Life at the end of the road

May 25, 2008

How to dress a crab (and a lobster)

Filed under: food, How I — lifeattheendoftheroad @ 6:19 am

Really the title should read how I dress a crab because I don’t actually remember anyone actually showing me how to do it back in 1976 or 77 when I picked up my first crab off the sea bed whilst diving at Flamborough Head on the east Yorkshire coast. I just remember everyone saying don’t eat the ‘dead mans fingers’ as they’re poisonous. These being the gills and being pretty obvious once you get the thing apart. To be honest I very much doubt they are poisonous probably just disgusting. Of course once you’ve caught/bought or acquired your crab the first thing you’ve got to do is cook it and the best way is to drop it in a pan of boiling water and bring it back to the boil for 5 mins.

I actually do mine in that ancient oval shaped pressure cooker in the background, it’s shape means you can get a monster sized crustacean in it without boiling too much water. Doing them in their I only cook them for a couple of minuets. The lobster on the left is cooked and the one on the right very much alive. Once cooked take it out of the pot and let it stand until cold. I prop them up behind the sink taps in such a way that any water inside can drain out, even making a hole in the lowest point to assist this.

When your crab has cooled get your tools, all I’ve ever used is a heavy desert spoon and a teaspoon with a narrow handle and a pair of short stout scissors if your doing a lobster. A good heavy spoon will break the toughest claw and I’ve never needed a hammer even on an 11lb lobster! ( though I did need a bigger pan for that one and it tasted disgusting having lived on a German destroyer it was very rusty! )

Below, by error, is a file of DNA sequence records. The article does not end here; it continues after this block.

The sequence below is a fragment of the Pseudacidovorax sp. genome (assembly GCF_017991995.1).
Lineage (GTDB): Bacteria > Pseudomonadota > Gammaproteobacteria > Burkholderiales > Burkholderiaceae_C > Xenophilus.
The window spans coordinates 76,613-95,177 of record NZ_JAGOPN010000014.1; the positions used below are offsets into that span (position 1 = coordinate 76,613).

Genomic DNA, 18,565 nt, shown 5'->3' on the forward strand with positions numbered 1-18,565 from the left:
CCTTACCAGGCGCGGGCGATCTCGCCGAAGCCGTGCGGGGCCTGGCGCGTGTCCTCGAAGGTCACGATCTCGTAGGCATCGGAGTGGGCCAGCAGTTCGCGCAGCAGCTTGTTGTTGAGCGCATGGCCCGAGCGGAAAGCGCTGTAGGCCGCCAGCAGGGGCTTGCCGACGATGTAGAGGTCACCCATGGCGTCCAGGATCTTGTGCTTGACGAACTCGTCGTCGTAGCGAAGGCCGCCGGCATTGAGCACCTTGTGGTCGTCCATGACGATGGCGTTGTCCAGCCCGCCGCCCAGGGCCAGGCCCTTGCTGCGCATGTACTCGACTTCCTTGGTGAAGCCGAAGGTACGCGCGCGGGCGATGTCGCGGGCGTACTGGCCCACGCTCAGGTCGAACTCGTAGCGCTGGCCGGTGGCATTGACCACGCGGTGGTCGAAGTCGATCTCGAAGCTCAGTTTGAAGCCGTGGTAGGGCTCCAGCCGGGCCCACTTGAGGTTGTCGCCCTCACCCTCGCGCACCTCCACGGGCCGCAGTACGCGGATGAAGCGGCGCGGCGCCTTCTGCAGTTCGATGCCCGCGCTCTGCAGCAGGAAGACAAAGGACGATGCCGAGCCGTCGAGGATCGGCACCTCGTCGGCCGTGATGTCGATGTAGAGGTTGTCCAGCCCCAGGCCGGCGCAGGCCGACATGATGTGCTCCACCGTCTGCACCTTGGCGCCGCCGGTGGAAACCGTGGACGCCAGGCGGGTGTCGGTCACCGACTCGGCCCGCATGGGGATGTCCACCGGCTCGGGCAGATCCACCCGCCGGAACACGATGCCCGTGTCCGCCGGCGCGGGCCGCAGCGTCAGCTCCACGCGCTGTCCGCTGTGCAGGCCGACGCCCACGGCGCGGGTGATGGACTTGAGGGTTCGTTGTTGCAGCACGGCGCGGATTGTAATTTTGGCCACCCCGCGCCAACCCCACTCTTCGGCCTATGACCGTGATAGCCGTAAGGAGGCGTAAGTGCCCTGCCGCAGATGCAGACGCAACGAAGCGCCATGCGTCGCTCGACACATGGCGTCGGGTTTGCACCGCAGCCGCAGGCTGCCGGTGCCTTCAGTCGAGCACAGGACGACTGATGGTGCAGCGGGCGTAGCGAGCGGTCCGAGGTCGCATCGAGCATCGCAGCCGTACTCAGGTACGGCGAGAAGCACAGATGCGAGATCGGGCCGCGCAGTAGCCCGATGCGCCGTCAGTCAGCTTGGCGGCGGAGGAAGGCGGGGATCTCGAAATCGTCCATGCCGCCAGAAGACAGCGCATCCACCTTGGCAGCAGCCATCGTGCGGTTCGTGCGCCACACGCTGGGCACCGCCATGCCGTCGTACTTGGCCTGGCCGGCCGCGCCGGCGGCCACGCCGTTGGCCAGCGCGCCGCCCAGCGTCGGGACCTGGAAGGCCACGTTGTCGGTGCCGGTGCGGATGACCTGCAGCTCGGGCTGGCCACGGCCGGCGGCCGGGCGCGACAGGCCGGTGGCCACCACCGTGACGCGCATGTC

First thing I do is pull all the claws and legs off by just forcing them backwards at the sockets, then taking the large claws and placing them flat on the bread board or other firm surface in such a way that you break the joints when you lift the claw with one hand whilst holding it’s arm down on the board with the palm of the other hand. If you can’t make any sense of that or it’s a big strong crab just whack it with the spoon.  With the arm in 3 sections tease the meat out of the first two sections with the thin end of the teaspoon or some other pokey thing. Then hit the claw with your heavy spoon, crack it open then scrape the meat off the cartlidge inside. The small legs can be a bit of a pain and I quite often just end up crushing them with my teeth and eating them. However if it’s a large crab like this one just treat them similar to the big claw, crack them and carefully pull them apart. Sometimes if your really lucky you can carefully break the joints by moving them sideways then pull them apart drawing the meat out whole but this only seems to work in about 25% of crabs ( I think it depends on how old the shell is or how it’s cooked ). With the meat out of the claws and legs get your teaspoon handle and have a good poke inside the holes where the sockets were.

Once you’ve got all the white meat out of there pull the body bit ( I forget it’s name ) off the carapace ( I remembered that bit )

by firmly grabbing the body bit with your thumb and forefinger in the claw sockets. Hold the carapace in the other hand then pull them apart.

I know it looks disgusting but all that gunk that’s left inside the carapace is the next shell forming and is the best bit in fact apart from the ‘dead mans fingers’ it’s all pretty good and I just mix it all together with the white meat. Most people however seem to mix it with just some of the white claw meat, breadcrumbs and a twist of lemon as some folk find it a bit strong. I mainly use it as is on a salad sandwich though you can make fish cakes, soup, curry or any number of things with it. I once mixed it with ‘Baileys’ and it was delicious and I’ve also had some Orkney recipe with whisky! Whatever you do please don’t just pull the claws off a live crab then throw it back in the sea which seemed to be common practice here at one time. Though I suppose I’d rather be alive with no arms than dead!

Lobster

Well that’s pretty much the same except you need some short stout scissors (not great long ones like these) to cut the tail in half.

Create a free website or blog at WordPress.com.